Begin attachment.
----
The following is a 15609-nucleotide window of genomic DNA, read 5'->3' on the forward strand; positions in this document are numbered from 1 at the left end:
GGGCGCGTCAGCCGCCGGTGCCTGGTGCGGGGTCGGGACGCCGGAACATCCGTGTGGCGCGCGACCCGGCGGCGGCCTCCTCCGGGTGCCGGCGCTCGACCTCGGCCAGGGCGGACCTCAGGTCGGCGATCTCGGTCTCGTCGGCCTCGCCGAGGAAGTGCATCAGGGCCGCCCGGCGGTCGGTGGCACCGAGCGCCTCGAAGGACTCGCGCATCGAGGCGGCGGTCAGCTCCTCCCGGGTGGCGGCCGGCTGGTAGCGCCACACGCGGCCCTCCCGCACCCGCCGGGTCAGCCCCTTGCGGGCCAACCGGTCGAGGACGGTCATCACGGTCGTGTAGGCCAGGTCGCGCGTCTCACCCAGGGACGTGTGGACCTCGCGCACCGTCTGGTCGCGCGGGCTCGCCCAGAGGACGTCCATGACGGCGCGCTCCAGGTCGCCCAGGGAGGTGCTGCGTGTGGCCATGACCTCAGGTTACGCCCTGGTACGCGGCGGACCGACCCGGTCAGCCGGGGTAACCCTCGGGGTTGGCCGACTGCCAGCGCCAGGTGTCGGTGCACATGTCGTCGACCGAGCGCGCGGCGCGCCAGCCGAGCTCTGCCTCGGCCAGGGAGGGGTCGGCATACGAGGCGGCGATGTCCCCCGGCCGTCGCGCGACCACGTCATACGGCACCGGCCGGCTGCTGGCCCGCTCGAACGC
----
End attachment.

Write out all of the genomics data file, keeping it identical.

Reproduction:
The following is a 15609-nucleotide window of genomic DNA, read 5'->3' on the forward strand; positions in this document are numbered from 1 at the left end:
GGGCGCGTCAGCCGCCGGTGCCTGGTGCGGGGTCGGGACGCCGGAACATCCGTGTGGCGCGCGACCCGGCGGCGGCCTCCTCCGGGTGCCGGCGCTCGACCTCGGCCAGGGCGGACCTCAGGTCGGCGATCTCGGTCTCGTCGGCCTCGCCGAGGAAGTGCATCAGGGCCGCCCGGCGGTCGGTGGCACCGAGCGCCTCGAAGGACTCGCGCATCGAGGCGGCGGTCAGCTCCTCCCGGGTGGCGGCCGGCTGGTAGCGCCACACGCGGCCCTCCCGCACCCGCCGGGTCAGCCCCTTGCGGGCCAACCGGTCGAGGACGGTCATCACGGTCGTGTAGGCCAGGTCGCGCGTCTCACCCAGGGACGTGTGGACCTCGCGCACCGTCTGGTCGCGCGGGCTCGCCCAGAGGACGTCCATGACGGCGCGCTCCAGGTCGCCCAGGGAGGTGCTGCGTGTGGCCATGACCTCAGGTTACGCCCTGGTACGCGGCGGACCGACCCGGTCAGCCGGGGTAACCCTCGGGGTTGGCCGACTGCCAGCGCCAGGTGTCGGTGCACATGTCGTCGACCGAGCGCGCGGCGCGCCAGCCGAGCTCTGCCTCGGCCAGGGAGGGGTCGGCATACGAGGCGGCGATGTCCCCCGGCCGTCGCGCGACCACGTCATACGGCACCGGCCGGCTGCTGGCCCGCTCGAACGC